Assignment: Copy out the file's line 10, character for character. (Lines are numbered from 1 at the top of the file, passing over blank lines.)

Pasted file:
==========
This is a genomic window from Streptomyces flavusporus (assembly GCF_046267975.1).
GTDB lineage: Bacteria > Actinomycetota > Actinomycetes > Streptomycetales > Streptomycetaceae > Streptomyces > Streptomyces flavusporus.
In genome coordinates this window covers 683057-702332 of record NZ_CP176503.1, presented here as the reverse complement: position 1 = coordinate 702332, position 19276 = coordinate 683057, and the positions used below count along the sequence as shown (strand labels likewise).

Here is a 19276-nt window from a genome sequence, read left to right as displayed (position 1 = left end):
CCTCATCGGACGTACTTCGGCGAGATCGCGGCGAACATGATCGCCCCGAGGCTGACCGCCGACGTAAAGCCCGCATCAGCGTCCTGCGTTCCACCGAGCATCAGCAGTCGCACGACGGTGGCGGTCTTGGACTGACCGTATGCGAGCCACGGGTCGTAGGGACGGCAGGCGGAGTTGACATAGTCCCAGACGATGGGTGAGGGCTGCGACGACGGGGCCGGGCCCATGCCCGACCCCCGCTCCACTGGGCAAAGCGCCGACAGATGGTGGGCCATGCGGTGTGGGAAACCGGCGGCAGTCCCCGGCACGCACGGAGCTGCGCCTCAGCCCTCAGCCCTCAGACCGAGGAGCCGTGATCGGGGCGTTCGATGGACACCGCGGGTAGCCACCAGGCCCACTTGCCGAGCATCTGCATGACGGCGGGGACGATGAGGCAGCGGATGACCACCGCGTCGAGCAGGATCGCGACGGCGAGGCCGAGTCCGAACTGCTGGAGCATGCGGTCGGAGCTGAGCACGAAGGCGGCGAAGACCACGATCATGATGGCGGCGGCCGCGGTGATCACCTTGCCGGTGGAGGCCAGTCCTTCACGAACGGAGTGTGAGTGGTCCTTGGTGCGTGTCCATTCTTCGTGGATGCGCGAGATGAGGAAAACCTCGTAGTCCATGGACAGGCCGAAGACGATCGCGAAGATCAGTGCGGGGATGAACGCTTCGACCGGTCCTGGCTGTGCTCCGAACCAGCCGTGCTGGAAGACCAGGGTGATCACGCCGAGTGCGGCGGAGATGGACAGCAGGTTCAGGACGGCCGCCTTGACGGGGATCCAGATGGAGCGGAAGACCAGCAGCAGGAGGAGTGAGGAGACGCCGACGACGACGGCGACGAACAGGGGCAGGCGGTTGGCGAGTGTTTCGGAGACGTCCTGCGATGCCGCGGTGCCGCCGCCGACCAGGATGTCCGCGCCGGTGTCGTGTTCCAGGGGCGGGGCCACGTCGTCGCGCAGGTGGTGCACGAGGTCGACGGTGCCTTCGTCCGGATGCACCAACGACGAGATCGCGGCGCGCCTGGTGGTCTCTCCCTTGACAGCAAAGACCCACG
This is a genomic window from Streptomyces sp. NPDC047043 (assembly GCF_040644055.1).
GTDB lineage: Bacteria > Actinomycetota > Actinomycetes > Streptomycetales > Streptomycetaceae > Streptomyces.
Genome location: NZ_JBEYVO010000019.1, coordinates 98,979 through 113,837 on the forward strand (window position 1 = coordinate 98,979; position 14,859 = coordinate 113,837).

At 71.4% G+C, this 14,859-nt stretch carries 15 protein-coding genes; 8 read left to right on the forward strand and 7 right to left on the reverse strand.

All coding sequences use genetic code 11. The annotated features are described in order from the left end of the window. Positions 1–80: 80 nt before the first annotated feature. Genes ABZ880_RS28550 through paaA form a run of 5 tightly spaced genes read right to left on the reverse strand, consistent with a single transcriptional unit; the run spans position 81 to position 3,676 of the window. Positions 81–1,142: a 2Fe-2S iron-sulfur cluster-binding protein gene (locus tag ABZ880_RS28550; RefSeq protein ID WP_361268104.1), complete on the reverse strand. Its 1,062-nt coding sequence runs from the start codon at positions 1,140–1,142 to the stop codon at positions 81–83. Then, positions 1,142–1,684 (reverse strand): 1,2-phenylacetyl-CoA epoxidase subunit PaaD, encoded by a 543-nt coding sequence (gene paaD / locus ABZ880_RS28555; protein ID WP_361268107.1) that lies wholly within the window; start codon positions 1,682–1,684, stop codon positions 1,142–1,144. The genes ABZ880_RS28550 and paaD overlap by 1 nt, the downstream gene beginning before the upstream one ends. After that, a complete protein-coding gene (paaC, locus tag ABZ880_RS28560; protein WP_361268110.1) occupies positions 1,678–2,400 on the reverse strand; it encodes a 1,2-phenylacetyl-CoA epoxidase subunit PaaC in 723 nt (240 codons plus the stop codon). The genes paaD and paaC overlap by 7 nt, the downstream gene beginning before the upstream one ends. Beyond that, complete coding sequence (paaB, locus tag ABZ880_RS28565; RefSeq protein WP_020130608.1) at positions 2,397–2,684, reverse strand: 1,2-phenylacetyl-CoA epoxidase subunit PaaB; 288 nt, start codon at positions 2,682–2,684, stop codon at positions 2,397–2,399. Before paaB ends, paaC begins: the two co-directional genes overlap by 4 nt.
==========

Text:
All coding sequences use genetic code 11. The annotated features are described in order from the left end of the window. Positions 1–80: 80 nt before the first annotated feature. Genes ABZ880_RS28550 through paaA form a run of 5 tightly spaced genes read right to left on the reverse strand, consistent with a single transcriptional unit; the run spans position 81 to position 3,676 of the window. Positions 81–1,142: a 2Fe-2S iron-sulfur cluster-binding protein gene (locus tag ABZ880_RS28550; RefSeq protein ID WP_361268104.1), complete on the reverse strand. Its 1,062-nt coding sequence runs from the start codon at positions 1,140–1,142 to the stop codon at positions 81–83. Then, positions 1,142–1,684 (reverse strand): 1,2-phenylacetyl-CoA epoxidase subunit PaaD, encoded by a 543-nt coding sequence (gene paaD / locus ABZ880_RS28555; protein ID WP_361268107.1) that lies wholly within the window; start codon positions 1,682–1,684, stop codon positions 1,142–1,144. The genes ABZ880_RS28550 and paaD overlap by 1 nt, the downstream gene beginning before the upstream one ends. After that, a complete protein-coding gene (paaC, locus tag ABZ880_RS28560; protein WP_361268110.1) occupies positions 1,678–2,400 on the reverse strand; it encodes a 1,2-phenylacetyl-CoA epoxidase subunit PaaC in 723 nt (240 codons plus the stop codon). The genes paaD and paaC overlap by 7 nt, the downstream gene beginning before the upstream one ends. Beyond that, complete coding sequence (paaB, locus tag ABZ880_RS28565; RefSeq protein WP_020130608.1) at positions 2,397–2,684, reverse strand: 1,2-phenylacetyl-CoA epoxidase subunit PaaB; 288 nt, start codon at positions 2,682–2,684, stop codon at positions 2,397–2,399. Before paaB ends, paaC begins: the two co-directional genes overlap by 4 nt.